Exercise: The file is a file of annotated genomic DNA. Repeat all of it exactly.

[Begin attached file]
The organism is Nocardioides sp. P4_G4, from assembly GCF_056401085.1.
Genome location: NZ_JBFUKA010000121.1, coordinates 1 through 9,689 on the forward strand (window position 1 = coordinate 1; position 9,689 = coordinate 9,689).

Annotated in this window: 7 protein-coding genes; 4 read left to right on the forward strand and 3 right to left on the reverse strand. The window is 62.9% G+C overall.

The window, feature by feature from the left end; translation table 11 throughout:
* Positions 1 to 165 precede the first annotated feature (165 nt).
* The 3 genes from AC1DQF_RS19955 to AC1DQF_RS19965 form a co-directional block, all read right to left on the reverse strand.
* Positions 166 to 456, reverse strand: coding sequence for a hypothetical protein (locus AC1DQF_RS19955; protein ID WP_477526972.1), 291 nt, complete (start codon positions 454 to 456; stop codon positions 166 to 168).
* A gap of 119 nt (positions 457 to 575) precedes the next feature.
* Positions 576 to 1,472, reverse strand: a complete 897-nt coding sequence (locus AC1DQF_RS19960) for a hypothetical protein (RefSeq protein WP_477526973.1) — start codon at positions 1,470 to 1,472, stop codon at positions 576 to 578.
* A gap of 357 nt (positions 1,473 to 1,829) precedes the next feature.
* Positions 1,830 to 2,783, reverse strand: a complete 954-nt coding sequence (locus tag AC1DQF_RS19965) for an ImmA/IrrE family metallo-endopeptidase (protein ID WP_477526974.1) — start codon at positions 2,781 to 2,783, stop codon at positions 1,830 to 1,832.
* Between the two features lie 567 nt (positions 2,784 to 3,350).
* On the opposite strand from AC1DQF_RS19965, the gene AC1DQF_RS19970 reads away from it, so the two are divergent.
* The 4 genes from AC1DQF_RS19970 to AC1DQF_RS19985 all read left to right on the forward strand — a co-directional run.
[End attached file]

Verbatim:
The organism is Nocardioides sp. P4_G4, from assembly GCF_056401085.1.
Genome location: NZ_JBFUKA010000121.1, coordinates 1 through 9,689 on the forward strand (window position 1 = coordinate 1; position 9,689 = coordinate 9,689).

Annotated in this window: 7 protein-coding genes; 4 read left to right on the forward strand and 3 right to left on the reverse strand. The window is 62.9% G+C overall.

The window, feature by feature from the left end; translation table 11 throughout:
* Positions 1 to 165 precede the first annotated feature (165 nt).
* The 3 genes from AC1DQF_RS19955 to AC1DQF_RS19965 form a co-directional block, all read right to left on the reverse strand.
* Positions 166 to 456, reverse strand: coding sequence for a hypothetical protein (locus AC1DQF_RS19955; protein ID WP_477526972.1), 291 nt, complete (start codon positions 454 to 456; stop codon positions 166 to 168).
* A gap of 119 nt (positions 457 to 575) precedes the next feature.
* Positions 576 to 1,472, reverse strand: a complete 897-nt coding sequence (locus AC1DQF_RS19960) for a hypothetical protein (RefSeq protein WP_477526973.1) — start codon at positions 1,470 to 1,472, stop codon at positions 576 to 578.
* A gap of 357 nt (positions 1,473 to 1,829) precedes the next feature.
* Positions 1,830 to 2,783, reverse strand: a complete 954-nt coding sequence (locus tag AC1DQF_RS19965) for an ImmA/IrrE family metallo-endopeptidase (protein ID WP_477526974.1) — start codon at positions 2,781 to 2,783, stop codon at positions 1,830 to 1,832.
* Between the two features lie 567 nt (positions 2,784 to 3,350).
* On the opposite strand from AC1DQF_RS19965, the gene AC1DQF_RS19970 reads away from it, so the two are divergent.
* The 4 genes from AC1DQF_RS19970 to AC1DQF_RS19985 all read left to right on the forward strand — a co-directional run.